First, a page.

This being Britain, the sun doesn't always shine, and sometimes it feels like it's been raining for weeks. Well, we remember a statistic from Richard's Bicycle Book  that said for South East England a cycle commuter doing a 30 minute journey to and from work will on average only get wet one day in ten.
When it is only raining lightly, you might not get as wet as you think, because there's the breeze from your movement and the additional heat from your body generated by the exercise of cycling, both of which have a drying effect.
One very important thing is that your brakes won't work as well when wet, so give yourself extra time and space to stop. If you have rim brakes, it helps to clean the dust and muck off regularly - some household degreasing cleaner and a green scrub pad are pretty much all you need .
There are brave people who'll cycle no matter what the weather! You might not be one of them (and we think twice about it), but we thought you'd like to know of two DIY methods for coping with snow and ice on the roads.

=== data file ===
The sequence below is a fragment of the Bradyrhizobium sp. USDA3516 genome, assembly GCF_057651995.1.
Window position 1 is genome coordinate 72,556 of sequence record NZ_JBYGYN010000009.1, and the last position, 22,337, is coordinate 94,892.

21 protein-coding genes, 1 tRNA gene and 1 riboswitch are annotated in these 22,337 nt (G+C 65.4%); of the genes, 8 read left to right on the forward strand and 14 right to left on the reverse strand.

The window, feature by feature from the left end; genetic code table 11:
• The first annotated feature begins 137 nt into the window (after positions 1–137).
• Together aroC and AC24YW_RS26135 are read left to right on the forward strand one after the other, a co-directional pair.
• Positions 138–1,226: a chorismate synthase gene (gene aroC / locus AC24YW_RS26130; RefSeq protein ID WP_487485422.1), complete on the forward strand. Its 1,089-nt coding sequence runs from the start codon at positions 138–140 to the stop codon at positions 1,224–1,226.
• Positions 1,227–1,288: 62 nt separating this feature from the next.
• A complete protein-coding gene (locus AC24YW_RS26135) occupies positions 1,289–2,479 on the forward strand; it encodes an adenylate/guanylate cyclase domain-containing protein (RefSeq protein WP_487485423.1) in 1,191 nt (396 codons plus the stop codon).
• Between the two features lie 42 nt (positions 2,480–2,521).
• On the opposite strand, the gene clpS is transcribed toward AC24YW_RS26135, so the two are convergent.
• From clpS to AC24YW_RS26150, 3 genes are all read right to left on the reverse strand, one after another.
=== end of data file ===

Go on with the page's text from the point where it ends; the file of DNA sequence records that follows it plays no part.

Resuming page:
The first is quick, simple and temporary, but only works if you have something other than rim brakes. You simply secure cable ties around the tyre and rim at regular intervals .
The second is a permanent modification to your tyres, so you'd probably want to have spare tyres to do this. It involves fitting pop-rivets through the tyres as studs to grip into the snow/ice .
Even good weather can have it's drawbacks: we remember returning from a long ride with sunburn in unusual places - the back of the hands where there was a gap in our gloves, and the backs of our calves - ouch! Slip-slop-slap, people! 
But mainly it's learning that cycling is thirsty work. Which is why the majority of bike frames have threaded holes to enable you to fit a water bottle carrier .